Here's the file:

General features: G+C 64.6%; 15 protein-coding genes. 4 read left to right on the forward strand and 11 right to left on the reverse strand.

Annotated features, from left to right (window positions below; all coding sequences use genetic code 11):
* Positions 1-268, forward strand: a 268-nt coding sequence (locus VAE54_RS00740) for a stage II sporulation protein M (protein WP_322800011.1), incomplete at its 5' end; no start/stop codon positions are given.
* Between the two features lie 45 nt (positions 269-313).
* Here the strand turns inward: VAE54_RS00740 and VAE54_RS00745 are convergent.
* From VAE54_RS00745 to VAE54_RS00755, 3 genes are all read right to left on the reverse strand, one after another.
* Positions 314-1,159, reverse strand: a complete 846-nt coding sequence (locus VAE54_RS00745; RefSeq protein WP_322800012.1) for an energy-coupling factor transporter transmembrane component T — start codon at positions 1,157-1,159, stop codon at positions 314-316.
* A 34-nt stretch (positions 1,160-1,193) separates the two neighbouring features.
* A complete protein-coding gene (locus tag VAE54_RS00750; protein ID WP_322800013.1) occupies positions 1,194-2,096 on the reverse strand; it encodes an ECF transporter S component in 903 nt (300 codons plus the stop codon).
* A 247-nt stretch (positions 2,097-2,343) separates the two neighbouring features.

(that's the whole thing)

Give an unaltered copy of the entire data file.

General features: G+C 64.6%; 15 protein-coding genes. 4 read left to right on the forward strand and 11 right to left on the reverse strand.

Annotated features, from left to right (window positions below; all coding sequences use genetic code 11):
* Positions 1-268, forward strand: a 268-nt coding sequence (locus VAE54_RS00740) for a stage II sporulation protein M (protein WP_322800011.1), incomplete at its 5' end; no start/stop codon positions are given.
* Between the two features lie 45 nt (positions 269-313).
* Here the strand turns inward: VAE54_RS00740 and VAE54_RS00745 are convergent.
* From VAE54_RS00745 to VAE54_RS00755, 3 genes are all read right to left on the reverse strand, one after another.
* Positions 314-1,159, reverse strand: a complete 846-nt coding sequence (locus VAE54_RS00745; RefSeq protein WP_322800012.1) for an energy-coupling factor transporter transmembrane component T — start codon at positions 1,157-1,159, stop codon at positions 314-316.
* A 34-nt stretch (positions 1,160-1,193) separates the two neighbouring features.
* A complete protein-coding gene (locus tag VAE54_RS00750; protein ID WP_322800013.1) occupies positions 1,194-2,096 on the reverse strand; it encodes an ECF transporter S component in 903 nt (300 codons plus the stop codon).
* A 247-nt stretch (positions 2,097-2,343) separates the two neighbouring features.